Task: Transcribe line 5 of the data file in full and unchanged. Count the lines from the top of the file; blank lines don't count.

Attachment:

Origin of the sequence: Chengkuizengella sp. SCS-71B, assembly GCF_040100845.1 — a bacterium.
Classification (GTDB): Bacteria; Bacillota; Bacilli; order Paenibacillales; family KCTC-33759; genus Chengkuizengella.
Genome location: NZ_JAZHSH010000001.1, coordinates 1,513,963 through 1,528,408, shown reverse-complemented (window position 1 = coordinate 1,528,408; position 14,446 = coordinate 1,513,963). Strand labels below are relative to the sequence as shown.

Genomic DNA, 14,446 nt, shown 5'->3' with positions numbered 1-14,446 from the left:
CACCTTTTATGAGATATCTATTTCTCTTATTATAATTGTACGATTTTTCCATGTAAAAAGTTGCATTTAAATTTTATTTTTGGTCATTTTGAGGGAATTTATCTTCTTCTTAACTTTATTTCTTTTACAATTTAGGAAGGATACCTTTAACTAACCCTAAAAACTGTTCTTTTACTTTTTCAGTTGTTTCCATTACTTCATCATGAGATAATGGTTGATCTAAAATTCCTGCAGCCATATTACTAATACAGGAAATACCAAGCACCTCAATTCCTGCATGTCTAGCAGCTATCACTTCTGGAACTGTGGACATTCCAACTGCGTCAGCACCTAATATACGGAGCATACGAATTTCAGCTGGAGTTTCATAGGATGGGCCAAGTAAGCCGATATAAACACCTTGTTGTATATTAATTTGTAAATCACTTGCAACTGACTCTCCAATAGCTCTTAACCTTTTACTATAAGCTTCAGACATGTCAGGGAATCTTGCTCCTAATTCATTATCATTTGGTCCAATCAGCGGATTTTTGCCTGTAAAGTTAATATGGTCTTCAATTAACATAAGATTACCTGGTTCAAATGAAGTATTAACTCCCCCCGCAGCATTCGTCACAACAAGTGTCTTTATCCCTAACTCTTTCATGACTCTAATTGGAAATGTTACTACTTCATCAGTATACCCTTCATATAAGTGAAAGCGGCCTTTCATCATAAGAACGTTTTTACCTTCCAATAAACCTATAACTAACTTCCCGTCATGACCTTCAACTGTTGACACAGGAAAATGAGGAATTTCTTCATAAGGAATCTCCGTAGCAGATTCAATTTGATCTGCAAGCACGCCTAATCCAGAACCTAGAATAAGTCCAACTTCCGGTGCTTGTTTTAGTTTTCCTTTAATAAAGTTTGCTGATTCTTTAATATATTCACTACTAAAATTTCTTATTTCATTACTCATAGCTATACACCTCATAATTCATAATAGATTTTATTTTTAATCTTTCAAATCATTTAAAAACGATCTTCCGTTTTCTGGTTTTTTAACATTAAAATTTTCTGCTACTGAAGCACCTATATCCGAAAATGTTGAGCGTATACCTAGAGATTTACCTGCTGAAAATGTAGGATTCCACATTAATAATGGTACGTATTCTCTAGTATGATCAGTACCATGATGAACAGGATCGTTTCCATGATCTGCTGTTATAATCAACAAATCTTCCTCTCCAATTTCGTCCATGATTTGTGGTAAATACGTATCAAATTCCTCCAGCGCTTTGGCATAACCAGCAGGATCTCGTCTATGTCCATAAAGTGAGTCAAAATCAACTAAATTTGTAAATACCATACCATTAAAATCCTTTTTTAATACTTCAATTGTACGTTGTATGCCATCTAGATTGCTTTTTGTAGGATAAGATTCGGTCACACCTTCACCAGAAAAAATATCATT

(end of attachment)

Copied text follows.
CACCTTTTATGAGATATCTATTTCTCTTATTATAATTGTACGATTTTTCCATGTAAAAAGTTGCATTTAAATTTTATTTTTGGTCATTTTGAGGGAATTTATCTTCTTCTTAACTTTATTTCTTTTACAATTTAGGAAGGATACCTTTAACTAACCCTAAAAACTGTTCTTTTACTTTTTCAGTTGTTTCCATTACTTCATCATGAGATAATGGTTGATCTAAAATTCCTGCAGCCATATTACTAATACAGGAAATACCAAGCACCTCAATTCCTGCATGTCTAGCAGCTATCACTTCTGGAACTGTGGACATTCCAACTGCGTCAGCACCTAATATACGGAGCATACGAATTTCAGCTGGAGTTTCATAGGATGGGCCAAGTAAGCCGATATAAACACCTTGTTGTATATTAATTTGTAAATCACTTGCAACTGACTCTCCAATAGCTCTTAACCTTTTACTATAAGCTTCAGACATGTCAGGGAATCTTGCTCCTAATTCATTATCATTTGGTCCAATCAGCGGATTTTTGCCTGTAAAGTTAATATGGTCTTCAATTAACATAAGATTACCTGGTTCAAATGAAGTATTAACTCCCCCCGCAGCATTCGTCACAACAAGTGTCTTTATCCCTAACTCTTTCATGACTCTAATTGGAAATGTTACTACTTCATCAGTATACCCTTCATATAAGTGAAAGCGGCCTTTCATCATAAGAACGTTTTTACCTTCCAATAAACCTATAACTAACTTCCCGTCATGACCTTCAACTGTTGACACAGGAAAATGAGGAATTTCTTCATAAGGAATCTCCGTAGCAGATTCAATTTGATCTGCAAGCACGCCTAATCCAGAACCTAGAATAAGTCCAACTTCCGGTGCTTGTTTTAGTTTTCCTTTAATAAAGTTTGCTGATTCTTTAATATATTCACTACTAAAATTTCTTATTTCATTACTCATAGCTATACACCTCATAATTCATAATAGATTTTATTTTTAATCTTTCAAATCATTTAAAAACGATCTTCCGTTTTCTGGTTTTTTAACATTAAAATTTTCTGCTACTGAAGCACCTATATCCGAAAATGTTGAGCGTATACCTAGAGATTTACCTGCTGAAAATGTAGGATTCCACATTAATAATGGTACGTATTCTCTAGTATGATCAGTACCATGATGAACAGGATCGTTTCCATGATCTGCTGTTATAATCAACAAATCTTCCTCTCCAATTTCGTCCATGATTTGTGGTAAATACGTATCAAATTCCTCCAGCGCTTTGGCATAACCAGCAGGATCTCGTCTATGTCCATAAAGTGAGTCAAAATCAACTAAATTTGTAAATACCATACCATTAAAATCCTTTTTTAATACTTCAATTGTACGTTGTATGCCATCTAGATTGCTTTTTGTAGGATAAGATTCGGTCACACCTTCACCAGAAAAAATATCATT